The gateway system is also quite interesting, how it connects Death Mountain and Zora's Realm via the Lost Woods, as well as Zora's Realm and Lake Hylia as a child. The quickest way to get from A to B in Ocarina of Time can be a little maze puzzle in itself. For example, when you have to deliver the Eye Drops to Biggoron and can't simply use warp songs, most people probably ride towards Kakariko to climb Death Mountain from there. But I ride towards the forest, use the Gateway to Goron City and then take a shortcut through the Death Mount Crater. This route only takes half of the given time.
Now, while replaying the game, I also thought that there should have been one more gateway in the world: leading from the Desert Colossus into the Gerudo Fortress. It would have to be blocked with the big grey boulders, which require the Silver Gauntlets, so you can't use it as a child and you can't take it to bypass the Haunted Wasteland at first. It would be like the gateway from the Lost Woods to Goron City, where you have to get to Goron City the normal way first to open it up. But the Gerudo Fortress seems to be the only place that is not connected by means of fast travel. The fastest way to get there seems to warp to Lake Hylia, take Epona and ride to the fortress. And that takes a little patience, where it would be much nicer, if you just could warp to the Desert Colossus and then take a gateway into the fortress. They could even place it somewhere funny, like in the one empty prison cell.
Also, after playing Hyrule Warriors: Legends for the past months, it was inevitable that I tried to do combos at some place. It only happened once and curiously enough, it was inside the pot storage room in Hyrule Castle Town. That's somewhat ironic, because you can't actually break pots with combos in Hyrule Warriors, only with regular attacks, but I suppose it's one of the few places in Ocarina of Time, where you attack multiple things at once, which gave me the urge to press Y. And seeing Nabooru in this version of the game, makes me really want to have her as a playable character in the next Hyrule Warriors game, she looks lovely.
I also had to adjust to not using the Start or Select button to open the inventory. Actually, I wasn't able to adjust to this at all, I still kept pressing these buttons at the end of the game, only to be annoyed by the save game dialogue. At least this time I was playing with larger screens and a screen protector installed on the touchscreen, so navigating the inventory was a lot more convenient. When I played Ocarina of Time 3D first on my original Nintendo 3DS, I didn't have a screen protector installed and I was really careful with the touchscreen, which also was quite small, so I kept using the Stylus every time I wanted to change an item. And that was a real hassle.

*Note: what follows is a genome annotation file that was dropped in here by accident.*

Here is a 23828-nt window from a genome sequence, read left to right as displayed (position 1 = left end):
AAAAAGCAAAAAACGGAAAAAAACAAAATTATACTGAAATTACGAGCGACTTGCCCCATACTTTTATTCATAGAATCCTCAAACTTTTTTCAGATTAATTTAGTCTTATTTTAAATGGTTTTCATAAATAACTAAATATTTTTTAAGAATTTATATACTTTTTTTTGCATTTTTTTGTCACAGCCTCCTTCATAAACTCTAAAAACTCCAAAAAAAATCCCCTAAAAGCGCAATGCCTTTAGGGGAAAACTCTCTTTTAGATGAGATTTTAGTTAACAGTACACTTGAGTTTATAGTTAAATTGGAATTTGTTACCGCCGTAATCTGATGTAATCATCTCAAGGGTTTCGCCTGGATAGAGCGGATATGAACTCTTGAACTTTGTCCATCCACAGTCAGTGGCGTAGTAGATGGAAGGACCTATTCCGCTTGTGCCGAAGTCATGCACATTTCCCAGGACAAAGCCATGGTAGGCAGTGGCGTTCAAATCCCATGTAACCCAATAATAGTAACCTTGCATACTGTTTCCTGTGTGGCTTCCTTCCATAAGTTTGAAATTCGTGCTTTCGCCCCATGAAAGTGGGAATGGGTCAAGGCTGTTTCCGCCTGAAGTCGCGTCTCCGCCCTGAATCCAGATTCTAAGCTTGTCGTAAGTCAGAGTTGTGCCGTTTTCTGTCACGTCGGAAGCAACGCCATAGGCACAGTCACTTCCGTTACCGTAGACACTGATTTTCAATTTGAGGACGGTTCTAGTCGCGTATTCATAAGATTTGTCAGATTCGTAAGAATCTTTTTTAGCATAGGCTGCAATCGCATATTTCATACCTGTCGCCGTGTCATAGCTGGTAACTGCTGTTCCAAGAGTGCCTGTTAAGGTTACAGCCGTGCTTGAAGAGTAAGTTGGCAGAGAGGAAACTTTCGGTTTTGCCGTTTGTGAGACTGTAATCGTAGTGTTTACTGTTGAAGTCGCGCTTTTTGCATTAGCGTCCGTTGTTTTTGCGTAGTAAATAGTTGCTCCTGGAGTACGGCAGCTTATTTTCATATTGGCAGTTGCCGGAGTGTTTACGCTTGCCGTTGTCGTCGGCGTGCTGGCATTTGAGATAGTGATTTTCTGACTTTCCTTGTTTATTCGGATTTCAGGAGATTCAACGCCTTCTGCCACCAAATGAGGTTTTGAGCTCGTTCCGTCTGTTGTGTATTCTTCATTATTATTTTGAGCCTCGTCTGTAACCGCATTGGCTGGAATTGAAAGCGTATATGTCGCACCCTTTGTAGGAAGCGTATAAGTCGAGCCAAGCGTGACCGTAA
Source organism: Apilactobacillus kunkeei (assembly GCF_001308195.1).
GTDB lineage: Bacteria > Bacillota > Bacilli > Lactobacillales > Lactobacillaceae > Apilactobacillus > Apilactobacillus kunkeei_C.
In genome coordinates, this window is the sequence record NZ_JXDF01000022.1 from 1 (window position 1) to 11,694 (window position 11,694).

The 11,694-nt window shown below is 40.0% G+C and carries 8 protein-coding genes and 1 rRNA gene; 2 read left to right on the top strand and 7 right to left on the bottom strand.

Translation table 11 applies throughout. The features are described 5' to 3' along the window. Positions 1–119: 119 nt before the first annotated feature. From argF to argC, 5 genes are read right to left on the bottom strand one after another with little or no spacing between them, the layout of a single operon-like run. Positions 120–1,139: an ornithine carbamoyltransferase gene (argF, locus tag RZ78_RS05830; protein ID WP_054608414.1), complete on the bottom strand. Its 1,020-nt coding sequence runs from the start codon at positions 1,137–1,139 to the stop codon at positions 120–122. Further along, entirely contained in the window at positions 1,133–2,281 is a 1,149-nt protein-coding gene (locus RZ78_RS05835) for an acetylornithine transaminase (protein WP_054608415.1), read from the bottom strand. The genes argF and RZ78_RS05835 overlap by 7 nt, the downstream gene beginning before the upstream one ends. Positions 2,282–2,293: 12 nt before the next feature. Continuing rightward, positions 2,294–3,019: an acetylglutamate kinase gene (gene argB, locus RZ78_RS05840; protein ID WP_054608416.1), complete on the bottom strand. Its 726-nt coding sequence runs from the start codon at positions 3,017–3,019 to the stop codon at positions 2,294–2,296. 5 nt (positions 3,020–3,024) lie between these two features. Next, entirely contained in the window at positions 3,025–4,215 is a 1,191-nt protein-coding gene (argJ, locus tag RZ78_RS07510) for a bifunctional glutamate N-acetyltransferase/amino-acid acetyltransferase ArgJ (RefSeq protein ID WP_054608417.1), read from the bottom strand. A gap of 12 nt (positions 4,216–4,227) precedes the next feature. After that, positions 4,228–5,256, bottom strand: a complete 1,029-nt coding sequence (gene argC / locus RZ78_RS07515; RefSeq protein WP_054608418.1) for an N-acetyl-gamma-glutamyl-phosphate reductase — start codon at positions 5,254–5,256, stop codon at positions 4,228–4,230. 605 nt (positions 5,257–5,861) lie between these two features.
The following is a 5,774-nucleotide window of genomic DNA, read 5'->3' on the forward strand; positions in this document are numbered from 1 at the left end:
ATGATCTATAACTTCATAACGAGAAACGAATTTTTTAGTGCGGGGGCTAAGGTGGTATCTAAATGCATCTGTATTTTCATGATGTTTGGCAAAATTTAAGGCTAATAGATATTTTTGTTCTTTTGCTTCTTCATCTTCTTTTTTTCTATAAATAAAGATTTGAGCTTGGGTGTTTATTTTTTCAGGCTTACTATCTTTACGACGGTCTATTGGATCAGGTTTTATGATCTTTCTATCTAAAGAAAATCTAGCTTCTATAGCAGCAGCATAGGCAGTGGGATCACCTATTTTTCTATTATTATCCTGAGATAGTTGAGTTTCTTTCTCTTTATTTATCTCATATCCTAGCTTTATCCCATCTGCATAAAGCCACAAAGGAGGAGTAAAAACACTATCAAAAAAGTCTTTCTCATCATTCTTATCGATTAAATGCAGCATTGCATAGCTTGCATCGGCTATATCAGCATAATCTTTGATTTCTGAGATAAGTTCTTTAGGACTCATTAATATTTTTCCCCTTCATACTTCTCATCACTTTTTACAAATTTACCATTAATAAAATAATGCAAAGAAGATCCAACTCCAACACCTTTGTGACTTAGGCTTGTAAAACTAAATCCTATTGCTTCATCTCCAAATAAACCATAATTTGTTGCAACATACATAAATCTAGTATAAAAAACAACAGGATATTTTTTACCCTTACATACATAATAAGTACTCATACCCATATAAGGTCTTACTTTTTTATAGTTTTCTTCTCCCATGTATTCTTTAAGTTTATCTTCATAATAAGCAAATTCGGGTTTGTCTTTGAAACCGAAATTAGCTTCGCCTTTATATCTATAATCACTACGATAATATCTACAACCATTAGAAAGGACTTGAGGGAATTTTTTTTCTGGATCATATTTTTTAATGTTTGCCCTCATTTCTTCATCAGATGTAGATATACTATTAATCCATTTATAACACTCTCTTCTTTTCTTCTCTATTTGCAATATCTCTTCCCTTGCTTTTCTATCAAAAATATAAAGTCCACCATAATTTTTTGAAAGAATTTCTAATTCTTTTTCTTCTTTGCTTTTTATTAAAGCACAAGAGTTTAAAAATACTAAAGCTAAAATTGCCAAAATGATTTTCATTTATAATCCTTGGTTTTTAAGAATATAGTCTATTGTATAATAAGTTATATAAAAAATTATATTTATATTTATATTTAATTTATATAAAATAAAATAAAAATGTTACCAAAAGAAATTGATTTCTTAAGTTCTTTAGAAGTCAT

Of course this was a 100% run and with Ocarina of Time 3D you at least want to beat the Boss Challenge once. Replaying the individual bosses for better time scores is overall a fun addition to the game. The Boss Gauntlet, however, is not, at least at first, when you just want to beat it once and be done with it. There's some luck involved due to the treasure chests and while the majority of boss fights are really enjoyable, the bane of my existence right now seems to be Bongo Bongo. I never remembered this boss fight as particularly difficult on the Nintendo 64, but whenever I attempt the Boss Challenge mode, I'm having issues with these awful hands. The targeting systems seems to fail me here often, where I can target one hand and stun it, but the other evades my crosshairs. And since the hands are super fast, you can't target them manually. What makes things worse is that Bongo Bongo is the second to last boss in the Gauntlet. I can just get to this point without a single scratch, but he might potentially kill me off. He didn't, though, but it was a close call (half a heart left) and luckily I got a Heart Container after the fight, so I could stay relaxed in the Twinrova battle.
In Master Quest this will be worse, because one mistake there really will kill you. Not looking forward to that one. But I suppose, I'll just have to practice Bongo Bongo a little more, because that's what the individual challenges are there for...